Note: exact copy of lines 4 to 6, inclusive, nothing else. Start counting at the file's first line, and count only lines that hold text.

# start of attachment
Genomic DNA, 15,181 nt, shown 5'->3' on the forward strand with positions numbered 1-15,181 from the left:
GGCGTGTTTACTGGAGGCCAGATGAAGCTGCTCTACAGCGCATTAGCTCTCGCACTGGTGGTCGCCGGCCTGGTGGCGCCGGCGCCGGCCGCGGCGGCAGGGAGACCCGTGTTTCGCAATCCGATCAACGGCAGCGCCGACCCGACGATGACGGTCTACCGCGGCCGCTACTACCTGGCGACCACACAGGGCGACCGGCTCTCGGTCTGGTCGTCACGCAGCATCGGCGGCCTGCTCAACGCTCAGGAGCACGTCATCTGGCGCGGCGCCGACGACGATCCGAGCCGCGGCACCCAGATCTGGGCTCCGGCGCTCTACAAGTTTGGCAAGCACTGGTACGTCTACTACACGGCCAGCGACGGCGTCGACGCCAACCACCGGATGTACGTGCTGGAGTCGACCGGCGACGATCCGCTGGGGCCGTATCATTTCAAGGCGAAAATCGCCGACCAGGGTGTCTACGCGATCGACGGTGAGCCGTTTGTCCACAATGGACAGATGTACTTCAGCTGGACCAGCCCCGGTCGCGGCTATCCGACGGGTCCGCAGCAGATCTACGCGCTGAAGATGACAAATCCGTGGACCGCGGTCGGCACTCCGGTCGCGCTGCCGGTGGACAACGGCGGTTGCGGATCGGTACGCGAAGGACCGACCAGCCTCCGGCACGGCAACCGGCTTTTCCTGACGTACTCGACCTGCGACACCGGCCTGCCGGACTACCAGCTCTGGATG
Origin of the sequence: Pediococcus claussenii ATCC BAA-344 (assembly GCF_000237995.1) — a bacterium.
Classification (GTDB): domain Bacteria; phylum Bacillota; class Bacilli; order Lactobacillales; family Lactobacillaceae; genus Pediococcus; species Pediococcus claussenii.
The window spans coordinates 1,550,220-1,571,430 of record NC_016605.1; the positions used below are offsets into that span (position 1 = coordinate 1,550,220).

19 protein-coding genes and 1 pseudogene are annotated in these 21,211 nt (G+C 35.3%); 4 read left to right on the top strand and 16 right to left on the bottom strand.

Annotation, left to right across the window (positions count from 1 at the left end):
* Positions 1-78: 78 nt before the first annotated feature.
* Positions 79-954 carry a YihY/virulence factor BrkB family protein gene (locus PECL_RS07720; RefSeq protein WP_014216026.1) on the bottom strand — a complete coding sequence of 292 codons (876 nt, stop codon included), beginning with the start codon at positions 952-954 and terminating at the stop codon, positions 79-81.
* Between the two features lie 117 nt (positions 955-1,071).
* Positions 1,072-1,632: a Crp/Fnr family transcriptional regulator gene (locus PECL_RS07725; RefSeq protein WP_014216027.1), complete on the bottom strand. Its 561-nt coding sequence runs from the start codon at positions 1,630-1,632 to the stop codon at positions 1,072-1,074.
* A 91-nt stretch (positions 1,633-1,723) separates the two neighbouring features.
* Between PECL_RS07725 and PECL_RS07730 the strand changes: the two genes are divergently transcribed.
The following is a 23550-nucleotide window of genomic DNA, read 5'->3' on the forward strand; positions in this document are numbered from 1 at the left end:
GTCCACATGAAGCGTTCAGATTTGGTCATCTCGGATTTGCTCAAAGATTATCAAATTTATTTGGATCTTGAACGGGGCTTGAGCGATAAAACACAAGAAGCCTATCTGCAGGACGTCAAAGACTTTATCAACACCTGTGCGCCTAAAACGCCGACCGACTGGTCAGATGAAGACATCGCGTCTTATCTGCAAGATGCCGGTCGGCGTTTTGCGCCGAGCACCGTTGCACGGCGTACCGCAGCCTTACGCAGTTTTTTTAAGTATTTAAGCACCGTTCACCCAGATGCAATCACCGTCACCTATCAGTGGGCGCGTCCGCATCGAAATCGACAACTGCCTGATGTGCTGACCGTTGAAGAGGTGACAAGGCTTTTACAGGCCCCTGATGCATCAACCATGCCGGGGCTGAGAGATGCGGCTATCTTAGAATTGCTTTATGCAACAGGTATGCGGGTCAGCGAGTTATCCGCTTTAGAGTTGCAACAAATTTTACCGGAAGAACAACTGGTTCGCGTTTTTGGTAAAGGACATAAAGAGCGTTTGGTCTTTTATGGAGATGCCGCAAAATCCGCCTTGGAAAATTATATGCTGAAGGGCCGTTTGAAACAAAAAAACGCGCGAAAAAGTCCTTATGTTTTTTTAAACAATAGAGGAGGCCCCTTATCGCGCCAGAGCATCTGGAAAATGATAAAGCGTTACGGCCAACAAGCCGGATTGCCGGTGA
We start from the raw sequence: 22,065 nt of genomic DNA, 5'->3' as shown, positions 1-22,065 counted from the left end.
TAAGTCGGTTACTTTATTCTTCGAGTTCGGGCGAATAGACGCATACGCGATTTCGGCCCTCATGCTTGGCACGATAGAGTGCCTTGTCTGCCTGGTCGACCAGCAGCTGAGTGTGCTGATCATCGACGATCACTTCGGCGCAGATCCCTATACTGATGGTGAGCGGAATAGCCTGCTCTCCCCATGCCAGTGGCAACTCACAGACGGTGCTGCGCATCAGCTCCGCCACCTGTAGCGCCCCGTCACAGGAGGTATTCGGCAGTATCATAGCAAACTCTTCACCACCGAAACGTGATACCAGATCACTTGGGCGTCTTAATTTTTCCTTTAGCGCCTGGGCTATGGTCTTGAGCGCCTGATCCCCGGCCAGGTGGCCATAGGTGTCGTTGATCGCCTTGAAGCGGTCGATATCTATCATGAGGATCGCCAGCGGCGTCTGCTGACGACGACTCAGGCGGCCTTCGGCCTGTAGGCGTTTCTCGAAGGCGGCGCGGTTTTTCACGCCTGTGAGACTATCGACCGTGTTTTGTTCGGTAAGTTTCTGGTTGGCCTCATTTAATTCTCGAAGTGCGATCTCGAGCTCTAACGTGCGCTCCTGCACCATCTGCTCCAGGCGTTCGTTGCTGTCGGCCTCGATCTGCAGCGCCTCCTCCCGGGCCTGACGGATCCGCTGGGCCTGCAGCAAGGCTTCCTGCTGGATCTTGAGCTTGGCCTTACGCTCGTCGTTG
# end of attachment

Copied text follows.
Classification (GTDB): domain Bacteria; phylum Bacillota; class Bacilli; order Lactobacillales; family Lactobacillaceae; genus Pediococcus; species Pediococcus claussenii.
The window spans coordinates 1,550,220-1,571,430 of record NC_016605.1; the positions used below are offsets into that span (position 1 = coordinate 1,550,220).

19 protein-coding genes and 1 pseudogene are annotated in these 21,211 nt (G+C 35.3%); 4 read left to right on the top strand and 16 right to left on the bottom strand.